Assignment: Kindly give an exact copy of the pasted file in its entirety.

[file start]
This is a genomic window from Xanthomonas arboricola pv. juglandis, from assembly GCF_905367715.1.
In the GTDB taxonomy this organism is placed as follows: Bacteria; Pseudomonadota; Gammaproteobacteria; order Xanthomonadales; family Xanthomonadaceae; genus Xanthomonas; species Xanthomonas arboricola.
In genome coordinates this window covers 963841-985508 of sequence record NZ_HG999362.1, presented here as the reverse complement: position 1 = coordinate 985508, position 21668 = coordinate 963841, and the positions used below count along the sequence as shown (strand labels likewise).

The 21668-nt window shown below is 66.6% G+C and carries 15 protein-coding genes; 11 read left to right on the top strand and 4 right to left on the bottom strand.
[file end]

This is a genomic window from Xanthomonas arboricola pv. juglandis, from assembly GCF_905367715.1.
In the GTDB taxonomy this organism is placed as follows: Bacteria; Pseudomonadota; Gammaproteobacteria; order Xanthomonadales; family Xanthomonadaceae; genus Xanthomonas; species Xanthomonas arboricola.
In genome coordinates this window covers 963841-985508 of sequence record NZ_HG999362.1, presented here as the reverse complement: position 1 = coordinate 985508, position 21668 = coordinate 963841, and the positions used below count along the sequence as shown (strand labels likewise).

The 21668-nt window shown below is 66.6% G+C and carries 15 protein-coding genes; 11 read left to right on the top strand and 4 right to left on the bottom strand.